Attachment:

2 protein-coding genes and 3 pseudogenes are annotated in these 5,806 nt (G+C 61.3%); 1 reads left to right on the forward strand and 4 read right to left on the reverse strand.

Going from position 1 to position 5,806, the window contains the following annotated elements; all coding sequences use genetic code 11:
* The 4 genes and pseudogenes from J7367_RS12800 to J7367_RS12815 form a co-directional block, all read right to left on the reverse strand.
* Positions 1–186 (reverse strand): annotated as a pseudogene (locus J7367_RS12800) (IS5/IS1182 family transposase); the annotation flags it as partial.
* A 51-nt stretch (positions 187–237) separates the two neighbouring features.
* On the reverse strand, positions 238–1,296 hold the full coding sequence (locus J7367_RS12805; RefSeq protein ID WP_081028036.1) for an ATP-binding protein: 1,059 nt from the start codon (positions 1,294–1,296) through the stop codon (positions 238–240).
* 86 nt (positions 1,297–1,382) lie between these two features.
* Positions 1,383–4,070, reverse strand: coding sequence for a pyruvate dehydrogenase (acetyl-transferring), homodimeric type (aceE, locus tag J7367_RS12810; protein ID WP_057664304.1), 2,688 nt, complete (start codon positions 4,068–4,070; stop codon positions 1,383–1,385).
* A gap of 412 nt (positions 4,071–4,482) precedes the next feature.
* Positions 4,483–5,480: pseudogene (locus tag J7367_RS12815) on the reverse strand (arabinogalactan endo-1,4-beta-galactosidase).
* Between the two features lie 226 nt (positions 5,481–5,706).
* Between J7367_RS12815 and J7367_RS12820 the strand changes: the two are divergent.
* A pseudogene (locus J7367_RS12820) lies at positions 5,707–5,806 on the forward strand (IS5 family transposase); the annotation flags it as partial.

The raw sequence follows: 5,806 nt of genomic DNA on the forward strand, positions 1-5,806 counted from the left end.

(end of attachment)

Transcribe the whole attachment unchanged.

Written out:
2 protein-coding genes and 3 pseudogenes are annotated in these 5,806 nt (G+C 61.3%); 1 reads left to right on the forward strand and 4 read right to left on the reverse strand.

Going from position 1 to position 5,806, the window contains the following annotated elements; all coding sequences use genetic code 11:
* The 4 genes and pseudogenes from J7367_RS12800 to J7367_RS12815 form a co-directional block, all read right to left on the reverse strand.
* Positions 1–186 (reverse strand): annotated as a pseudogene (locus J7367_RS12800) (IS5/IS1182 family transposase); the annotation flags it as partial.
* A 51-nt stretch (positions 187–237) separates the two neighbouring features.
* On the reverse strand, positions 238–1,296 hold the full coding sequence (locus J7367_RS12805; RefSeq protein ID WP_081028036.1) for an ATP-binding protein: 1,059 nt from the start codon (positions 1,294–1,296) through the stop codon (positions 238–240).
* 86 nt (positions 1,297–1,382) lie between these two features.
* Positions 1,383–4,070, reverse strand: coding sequence for a pyruvate dehydrogenase (acetyl-transferring), homodimeric type (aceE, locus tag J7367_RS12810; protein ID WP_057664304.1), 2,688 nt, complete (start codon positions 4,068–4,070; stop codon positions 1,383–1,385).
* A gap of 412 nt (positions 4,071–4,482) precedes the next feature.
* Positions 4,483–5,480: pseudogene (locus tag J7367_RS12815) on the reverse strand (arabinogalactan endo-1,4-beta-galactosidase).
* Between the two features lie 226 nt (positions 5,481–5,706).
* Between J7367_RS12815 and J7367_RS12820 the strand changes: the two are divergent.
* A pseudogene (locus J7367_RS12820) lies at positions 5,707–5,806 on the forward strand (IS5 family transposase); the annotation flags it as partial.

The raw sequence follows: 5,806 nt of genomic DNA on the forward strand, positions 1-5,806 counted from the left end.